An evolution in early stage gene therapy funding models
by Simon Goldman
A tsunami of curative gene therapies for rare diseases will get through pivotal trials in the coming year or two. This comes on the back of substantial venture-capital finance which has brought these programs out of gestation in academic labs and into the real world. Those in the clinic today are predominantly gene therapy programs for rare diseases resulting from mutations in single genes that were funded/spun-out over the last 6 or 8 years. What we’re seeing now is a shift in the ‘investment case’ that VCs are making for new gene therapy-focused spinout companies. Investment committees that were previously presented with ‘scalable platforms’ are now increasingly needing to be convinced that there’s a business model in place whereby those companies can actually sell products. And they’re wanting to know how that’s going to be achieved in a sensible, risk-managed way, even for very early stage investments in preclinical gene therapy programs.
Back when we started the UCL Technology Fund, there was a strong focus on platform technologies that could potentially address a large range of rare diseases in a more capital-efficient manner than, for example, having to set up a discovery method or manufacturing process for each program on its own. Many of these companies are now publicly listed, which is an attractive form of exit for VCs because, although somewhat slower (selling shares on the market over time), it’s more within the VC’s control than the chances of getting the whole thing away in a trade sale – and it has option value because someone might still come along and buy the whole thing on-market anyhow. But the public markets – with a shorter investment timeframe than most VCs – want these companies to demonstrate right now that they can deliver commercially. However, launch delays and continued high R&D spend have seen gene therapy stocks underperform relative to the broader market this year – which may come as a surprise given the strong performance of biotech in general and the return of Special Purpose Acquisition Companies as a potentially less volatile way of going public.
And so the university-based gene therapy newcos being funded by VCs right now are much more about portfolios of programs that can quickly be delivered to patients (and therefore generate revenue) than they are about the promise of platform technologies. Yes, they often have a ‘story of specialisation’ to justify why that team in particular is working on all those programs, but they don't necessarily have to have a platform tech. Access to your own manufacturing capacity that’s scalable to support commercial sales (i.e. beyond just supplying a clinical trial), alongside a clear plan for reimbursement, is often more important than the core of IP that protects a platform – it’s the clinical data and the commercial plan that are going to drive returns.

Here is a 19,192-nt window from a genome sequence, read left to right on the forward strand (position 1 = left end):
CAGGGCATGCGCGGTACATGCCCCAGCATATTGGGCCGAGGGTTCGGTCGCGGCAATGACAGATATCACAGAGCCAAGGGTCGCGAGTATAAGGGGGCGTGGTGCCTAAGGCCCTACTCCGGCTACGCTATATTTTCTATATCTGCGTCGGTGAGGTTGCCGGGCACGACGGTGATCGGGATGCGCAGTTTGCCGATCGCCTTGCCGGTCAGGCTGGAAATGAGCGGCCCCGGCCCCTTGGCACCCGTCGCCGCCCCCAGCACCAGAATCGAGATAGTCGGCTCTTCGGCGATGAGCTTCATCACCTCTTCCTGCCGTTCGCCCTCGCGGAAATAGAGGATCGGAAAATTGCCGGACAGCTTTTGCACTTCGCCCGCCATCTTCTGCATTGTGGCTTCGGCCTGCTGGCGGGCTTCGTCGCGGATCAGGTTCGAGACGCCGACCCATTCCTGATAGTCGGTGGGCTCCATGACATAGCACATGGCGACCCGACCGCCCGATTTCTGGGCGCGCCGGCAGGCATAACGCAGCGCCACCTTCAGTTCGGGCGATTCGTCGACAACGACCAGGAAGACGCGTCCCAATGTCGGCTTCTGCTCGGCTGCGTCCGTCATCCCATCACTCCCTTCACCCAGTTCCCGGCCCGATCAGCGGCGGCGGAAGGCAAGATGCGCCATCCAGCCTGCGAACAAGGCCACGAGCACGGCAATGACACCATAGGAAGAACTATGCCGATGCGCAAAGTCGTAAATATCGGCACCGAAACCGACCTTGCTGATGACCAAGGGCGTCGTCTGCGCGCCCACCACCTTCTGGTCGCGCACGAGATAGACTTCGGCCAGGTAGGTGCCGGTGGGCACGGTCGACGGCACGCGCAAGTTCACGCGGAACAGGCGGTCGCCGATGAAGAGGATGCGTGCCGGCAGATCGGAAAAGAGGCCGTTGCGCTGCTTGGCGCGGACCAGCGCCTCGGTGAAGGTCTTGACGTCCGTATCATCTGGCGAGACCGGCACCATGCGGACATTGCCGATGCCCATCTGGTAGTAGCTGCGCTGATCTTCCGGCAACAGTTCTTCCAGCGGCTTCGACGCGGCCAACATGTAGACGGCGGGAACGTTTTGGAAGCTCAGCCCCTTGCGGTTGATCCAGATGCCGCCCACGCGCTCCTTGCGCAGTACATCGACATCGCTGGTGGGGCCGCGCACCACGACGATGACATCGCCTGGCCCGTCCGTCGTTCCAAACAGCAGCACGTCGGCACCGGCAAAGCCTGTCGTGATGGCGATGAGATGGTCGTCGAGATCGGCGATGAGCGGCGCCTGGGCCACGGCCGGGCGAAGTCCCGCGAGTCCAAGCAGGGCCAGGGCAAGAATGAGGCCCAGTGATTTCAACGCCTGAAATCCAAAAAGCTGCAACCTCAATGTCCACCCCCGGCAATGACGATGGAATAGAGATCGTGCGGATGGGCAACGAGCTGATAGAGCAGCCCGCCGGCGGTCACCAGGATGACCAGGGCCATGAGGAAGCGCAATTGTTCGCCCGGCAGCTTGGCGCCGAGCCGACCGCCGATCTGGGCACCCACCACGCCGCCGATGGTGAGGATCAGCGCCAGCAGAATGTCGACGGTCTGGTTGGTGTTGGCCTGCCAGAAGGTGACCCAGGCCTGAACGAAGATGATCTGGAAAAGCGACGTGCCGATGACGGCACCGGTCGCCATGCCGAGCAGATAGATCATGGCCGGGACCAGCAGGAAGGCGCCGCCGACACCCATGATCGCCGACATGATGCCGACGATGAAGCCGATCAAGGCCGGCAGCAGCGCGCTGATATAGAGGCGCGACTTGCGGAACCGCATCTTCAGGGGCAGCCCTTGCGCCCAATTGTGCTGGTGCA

This shift in investment thesis – in-licensing programs to build portfolios – is also part of the reason for the somewhat sudden arrival in Europe of US-based VCs looking to fund early stage programs. Biotech-focused VCs have raised an enormous amount of money over the last 5-8 years, right at the same time over which gene therapy has become de-risked as a therapeutic modality, for which getting from idea to clinic is now seen as substantially more straightforward and cheaper than, say, for a small molecule. Competition for access to gene therapy programs in the US is stiff – and this has resulted in an inflation in valuations for early stage gene therapies. VCs are therefore now investing much earlier in the process – and looking overseas for programs to add to their spinout companies’ pipelines, where valuations are perceived to be less challenging.
What makes a program attractive to VCs? There are several approaches. One common theme is to target a disease in an uncompetitive space even if it’s rare – especially if it’s on newborn screening panels for a severe childhood disease, or has a large(ish) and accessible prevalent population for less severe diseases alongside potential to replace an expensive and inconvenient enzyme replacement therapy. Another approach is to in-license programs where treating a rare disease enables potential for treating a much larger population with a chronic disease linked to mutations in the same gene. Showing it works in the orphan disease may enable you to access the bigger market afterwards. Collecting these programs into a portfolio makes sense so long as the team has an achievable plan for commercialisation – and the investment committees increasingly want to see those plans from the very start.
All this doesn’t mean that ‘platform’ as an investment theme in gene therapy is dead, far from it. But to be worth investing in now, a gene therapy platform has to enable treatment of diseases that are currently not treatable by the more commoditised naturally occurring AAV or ex vivo lentiviral approaches which are now close to marketing approval and have received all that investment. In fact, much of the ‘low-hanging fruit’ for existing, monogenic rare disease gene therapy has probably been picked; and the VC community is looking to more complicated and therefore potentially riskier approaches (higher or multiple doses, different organs, etc.) so I think there will be quite a lot more failure. More than ever, careful planning and judicious risk-taking remain crucial to success, whatever the ‘story’ of a VC’s new gene therapy spinout.